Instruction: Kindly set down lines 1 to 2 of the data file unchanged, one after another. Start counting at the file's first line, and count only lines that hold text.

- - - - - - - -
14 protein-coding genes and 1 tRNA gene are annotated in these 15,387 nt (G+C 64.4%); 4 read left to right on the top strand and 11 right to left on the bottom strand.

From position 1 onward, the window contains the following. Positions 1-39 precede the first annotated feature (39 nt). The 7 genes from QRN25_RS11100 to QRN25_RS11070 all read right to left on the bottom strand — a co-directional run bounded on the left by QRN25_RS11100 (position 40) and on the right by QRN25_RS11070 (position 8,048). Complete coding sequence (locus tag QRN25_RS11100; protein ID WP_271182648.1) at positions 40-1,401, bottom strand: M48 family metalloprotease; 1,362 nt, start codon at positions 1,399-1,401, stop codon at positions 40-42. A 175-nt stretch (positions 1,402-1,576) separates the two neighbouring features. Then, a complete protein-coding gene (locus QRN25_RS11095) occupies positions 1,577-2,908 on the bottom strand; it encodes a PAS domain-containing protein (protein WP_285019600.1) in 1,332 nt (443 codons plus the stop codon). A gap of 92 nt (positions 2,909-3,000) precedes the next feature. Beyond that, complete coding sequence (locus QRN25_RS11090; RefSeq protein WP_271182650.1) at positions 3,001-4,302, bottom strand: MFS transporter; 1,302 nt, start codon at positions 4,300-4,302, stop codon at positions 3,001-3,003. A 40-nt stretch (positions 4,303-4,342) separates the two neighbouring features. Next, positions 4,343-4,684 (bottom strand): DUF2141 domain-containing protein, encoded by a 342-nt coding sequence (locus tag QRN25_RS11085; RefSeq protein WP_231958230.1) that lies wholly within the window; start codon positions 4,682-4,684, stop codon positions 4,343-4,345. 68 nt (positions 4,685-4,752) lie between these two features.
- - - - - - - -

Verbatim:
14 protein-coding genes and 1 tRNA gene are annotated in these 15,387 nt (G+C 64.4%); 4 read left to right on the top strand and 11 right to left on the bottom strand.

From position 1 onward, the window contains the following. Positions 1-39 precede the first annotated feature (39 nt). The 7 genes from QRN25_RS11100 to QRN25_RS11070 all read right to left on the bottom strand — a co-directional run bounded on the left by QRN25_RS11100 (position 40) and on the right by QRN25_RS11070 (position 8,048). Complete coding sequence (locus tag QRN25_RS11100; protein ID WP_271182648.1) at positions 40-1,401, bottom strand: M48 family metalloprotease; 1,362 nt, start codon at positions 1,399-1,401, stop codon at positions 40-42. A 175-nt stretch (positions 1,402-1,576) separates the two neighbouring features. Then, a complete protein-coding gene (locus QRN25_RS11095) occupies positions 1,577-2,908 on the bottom strand; it encodes a PAS domain-containing protein (protein WP_285019600.1) in 1,332 nt (443 codons plus the stop codon). A gap of 92 nt (positions 2,909-3,000) precedes the next feature. Beyond that, complete coding sequence (locus QRN25_RS11090; RefSeq protein WP_271182650.1) at positions 3,001-4,302, bottom strand: MFS transporter; 1,302 nt, start codon at positions 4,300-4,302, stop codon at positions 3,001-3,003. A 40-nt stretch (positions 4,303-4,342) separates the two neighbouring features. Next, positions 4,343-4,684 (bottom strand): DUF2141 domain-containing protein, encoded by a 342-nt coding sequence (locus tag QRN25_RS11085; RefSeq protein WP_231958230.1) that lies wholly within the window; start codon positions 4,682-4,684, stop codon positions 4,343-4,345. 68 nt (positions 4,685-4,752) lie between these two features.